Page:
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Who was right about invading Iraq?

The ten-year anniversary of the invasion of Iraq is generating a variety of post-mortems and reflections from many of the participants in the pre-war debate. Andrew Sullivan has been especially forthright in acknowledging his own errors during that time and has a lively thread up and running probing what some famous people like Bill Clinton had to say on the matter a decade or so ago.

Going to war is a fateful decision for any country, but it is now clear that most of the U.S. foreign policy establishment performed abysmally during the run-up to the war. Top officials in the Bush administration told several important lies to bolster the case for war, such as the claim that there was no doubt Iraq had WMD -- indeed, they said they knew where they were - -and the charge that Saddam was in cahoots with Al Qaeda.  

The majority of prominent Democrats and plenty of card-carrying liberals backed the war as well. Indeed, almost all of the top foreign policy officials in Obama's first term were vocal supporters of the invasion, with the president himself being a notable exception. Denizens of the usual Washington think-tanks -- including supposedly "moderate" organizations like Brookings and bipartisan organizations like the Council on Foreign Relations -- were also filled with pro-war cheerleaders. The same was true of the New York Times and Washington Post, whose editors and reporters swallowed the Bush team's sales pitch hook, line, and sinker. All in all, the decision to invade was taken with a degree of carelessness and callowness unworthy of any country with pretensions to global leadership. And one should never forget that this reckless decision cost more than $1 trillion and led to thousands of American battlefield casualties and many ruined lives. Of course, the Iraqi people have suffered even more over the past decade.

But not everyone thought invading Iraq was a good idea. In September 2002, thirty-three senior scholars who specialize in security affairs published a quarter-page ad on the New York Times op-ed page, declaring, "War with Iraq is Not in America's National Interest."   You can read the original ad here. It is striking how accurate its warnings were. At the risk of sounding like I am bragging, I was one of the signatories, although I certainly take no pleasure in having anticipated the trouble ahead. It would have been better for the United States, not to mention Iraq, if the hawks had been proven right. Sadly, this was not to be.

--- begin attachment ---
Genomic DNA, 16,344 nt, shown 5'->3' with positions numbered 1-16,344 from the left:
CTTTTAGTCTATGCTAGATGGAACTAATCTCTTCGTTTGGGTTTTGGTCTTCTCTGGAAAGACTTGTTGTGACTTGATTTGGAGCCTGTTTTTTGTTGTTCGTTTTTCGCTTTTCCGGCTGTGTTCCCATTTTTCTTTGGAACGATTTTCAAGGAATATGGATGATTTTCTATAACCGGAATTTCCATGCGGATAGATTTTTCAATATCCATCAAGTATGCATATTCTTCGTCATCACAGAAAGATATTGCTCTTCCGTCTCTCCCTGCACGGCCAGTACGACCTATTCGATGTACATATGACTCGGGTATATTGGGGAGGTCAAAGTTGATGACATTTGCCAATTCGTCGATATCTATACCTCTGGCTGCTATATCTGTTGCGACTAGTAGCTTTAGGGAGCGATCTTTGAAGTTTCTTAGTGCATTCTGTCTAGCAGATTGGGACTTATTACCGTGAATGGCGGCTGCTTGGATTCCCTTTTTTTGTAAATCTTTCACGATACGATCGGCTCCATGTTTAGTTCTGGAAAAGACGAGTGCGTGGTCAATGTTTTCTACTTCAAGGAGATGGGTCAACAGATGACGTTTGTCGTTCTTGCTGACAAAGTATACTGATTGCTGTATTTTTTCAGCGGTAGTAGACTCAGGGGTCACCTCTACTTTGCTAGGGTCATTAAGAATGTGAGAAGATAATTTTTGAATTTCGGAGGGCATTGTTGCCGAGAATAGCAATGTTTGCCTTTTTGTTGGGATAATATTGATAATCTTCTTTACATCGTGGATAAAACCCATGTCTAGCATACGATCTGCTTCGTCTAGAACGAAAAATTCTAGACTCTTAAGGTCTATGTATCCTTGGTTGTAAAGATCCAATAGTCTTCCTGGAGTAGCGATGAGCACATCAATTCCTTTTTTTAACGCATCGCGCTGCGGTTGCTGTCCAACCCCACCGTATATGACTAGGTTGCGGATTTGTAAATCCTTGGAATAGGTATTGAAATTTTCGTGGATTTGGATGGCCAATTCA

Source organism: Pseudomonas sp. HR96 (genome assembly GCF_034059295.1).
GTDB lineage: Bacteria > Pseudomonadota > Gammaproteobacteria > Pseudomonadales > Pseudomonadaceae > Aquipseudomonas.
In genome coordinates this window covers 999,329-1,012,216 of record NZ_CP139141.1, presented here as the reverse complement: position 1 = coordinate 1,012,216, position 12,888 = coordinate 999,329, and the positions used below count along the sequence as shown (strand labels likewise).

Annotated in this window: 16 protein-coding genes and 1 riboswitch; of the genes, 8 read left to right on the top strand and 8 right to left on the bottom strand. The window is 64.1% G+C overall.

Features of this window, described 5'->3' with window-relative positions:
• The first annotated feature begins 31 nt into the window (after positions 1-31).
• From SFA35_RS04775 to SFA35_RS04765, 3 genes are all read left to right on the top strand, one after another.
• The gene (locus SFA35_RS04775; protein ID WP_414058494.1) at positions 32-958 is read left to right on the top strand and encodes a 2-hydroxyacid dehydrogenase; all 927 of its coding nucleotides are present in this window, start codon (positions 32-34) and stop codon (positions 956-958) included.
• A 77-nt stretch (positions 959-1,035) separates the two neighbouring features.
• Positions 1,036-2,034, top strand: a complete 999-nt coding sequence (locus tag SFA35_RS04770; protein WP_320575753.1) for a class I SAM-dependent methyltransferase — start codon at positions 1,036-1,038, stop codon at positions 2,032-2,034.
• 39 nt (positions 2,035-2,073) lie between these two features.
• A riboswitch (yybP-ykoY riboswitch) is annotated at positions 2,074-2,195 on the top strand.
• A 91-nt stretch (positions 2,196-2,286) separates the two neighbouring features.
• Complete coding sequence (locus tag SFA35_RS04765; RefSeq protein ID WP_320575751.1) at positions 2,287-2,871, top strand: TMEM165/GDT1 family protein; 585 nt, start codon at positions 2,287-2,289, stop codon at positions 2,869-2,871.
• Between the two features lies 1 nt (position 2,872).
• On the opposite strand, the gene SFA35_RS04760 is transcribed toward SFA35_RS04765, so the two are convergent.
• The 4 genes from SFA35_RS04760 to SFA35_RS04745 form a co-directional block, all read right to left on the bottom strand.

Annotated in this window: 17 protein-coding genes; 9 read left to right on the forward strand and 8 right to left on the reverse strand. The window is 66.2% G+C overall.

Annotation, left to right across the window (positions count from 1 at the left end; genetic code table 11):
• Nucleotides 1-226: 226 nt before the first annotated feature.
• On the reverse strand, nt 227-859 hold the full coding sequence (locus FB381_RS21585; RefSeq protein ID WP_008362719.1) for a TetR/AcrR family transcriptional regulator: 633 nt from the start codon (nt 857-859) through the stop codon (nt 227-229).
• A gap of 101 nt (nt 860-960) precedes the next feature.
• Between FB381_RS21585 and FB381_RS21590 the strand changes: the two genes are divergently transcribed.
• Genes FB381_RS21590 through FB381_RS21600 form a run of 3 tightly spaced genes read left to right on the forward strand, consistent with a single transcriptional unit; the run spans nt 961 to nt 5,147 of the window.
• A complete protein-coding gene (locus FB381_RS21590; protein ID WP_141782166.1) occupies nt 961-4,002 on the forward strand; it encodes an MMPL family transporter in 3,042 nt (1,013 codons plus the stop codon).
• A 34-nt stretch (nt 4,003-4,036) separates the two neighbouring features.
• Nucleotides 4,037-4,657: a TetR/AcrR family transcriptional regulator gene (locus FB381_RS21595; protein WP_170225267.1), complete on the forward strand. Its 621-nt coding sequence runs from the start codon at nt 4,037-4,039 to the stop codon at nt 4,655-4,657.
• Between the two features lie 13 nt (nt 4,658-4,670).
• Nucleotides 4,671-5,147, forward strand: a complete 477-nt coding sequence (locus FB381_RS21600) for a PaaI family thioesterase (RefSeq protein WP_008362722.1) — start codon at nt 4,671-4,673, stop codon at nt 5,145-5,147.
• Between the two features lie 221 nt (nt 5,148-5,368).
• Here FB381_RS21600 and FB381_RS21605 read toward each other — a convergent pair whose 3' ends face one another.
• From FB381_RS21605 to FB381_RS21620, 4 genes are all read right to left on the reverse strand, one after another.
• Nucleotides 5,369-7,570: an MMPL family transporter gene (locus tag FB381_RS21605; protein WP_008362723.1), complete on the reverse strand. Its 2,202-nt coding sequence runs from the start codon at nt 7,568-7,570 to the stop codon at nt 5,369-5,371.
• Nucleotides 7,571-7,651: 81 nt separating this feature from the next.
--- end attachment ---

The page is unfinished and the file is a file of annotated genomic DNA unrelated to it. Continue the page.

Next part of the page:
As the ten-year anniversary nears, I want to call attention to the other people who signed the ad and helped pay for its publication. Some of them are no longer with us, but their prescience and their willingness to resist the stampede for war should not go unremembered. Here are the other signatories, with their professional affiliations at the time.

Robert Art, Brandeis

Richard Betts, Columbia

Dale Copeland, Univ. of Virginia

Michael Desch, Univ. of Kentucky

Sumit Ganguly, Univ. of Texas

Alexander L. George, Stanford

Charles Glaser, University of Chicago

Richard K. Hermann, Ohio State

George C. Herring, Univ. of Kentucky

Robert Jervis, Columbia

Chaim Kaufmann, Lehigh

Carl Kaysen, MIT

Elizabeth Kier, Univ. of Washington

Deborah Larson, UCLA

Jack S. Levy, Rutgers

Peter Liberman, Queen's College

John J. Mearsheimer, University of Chicago

Steven E. Miller, Harvard University

Charles C. Moskos, Northwestern

Robert A. Pape, University of Chicago

Barry R. Posen, MIT

Robert Powell, UC-Berkeley

George H. Quester, Univ. of Maryland

Richard Rosecrance, UCLA

Thomas C. Schelling, Univ. of Maryland

Randall L. Schweller, Ohio State

Glenn H. Snyder, Univ. of North Carolina

Jack L. Snyder, Columbia

Shibley Telhami, Univ. of Maryland

Stephen Van Evera, MIT

Kenneth N. Waltz, Columbia

Cindy Williams, MIT

It is worth noting that none of the signatories on this list has held a government position since then, and my guess is that none is likely to do so in the future. Instead, it is mostly people who backed the war who have occupied key policymaking positions in both the Bush and Obama administrations. Even today, a reputation for hawkishness is a prerequisite for being taken seriously in Washington.

Policymakers and pundits love to disparage "ivory-tower" academics for being aloof, out-of-touch, or insufficiently sensitive to how the real world works. Sometimes those charges are valid. But in this case -- and many others -- it was the "experts" inside-the-Beltway who got it tragically wrong and the academics who got it right.

Postscript: A subsequent effort to critique the Bush administration's handling of the war -- organized under the aegis of "Security Scholars for a Sensible Foreign Policy" -- produced an open letter signed by 851 people. The text is here; an account of this group's activities can be found here.  

Mario Tama/Getty Images

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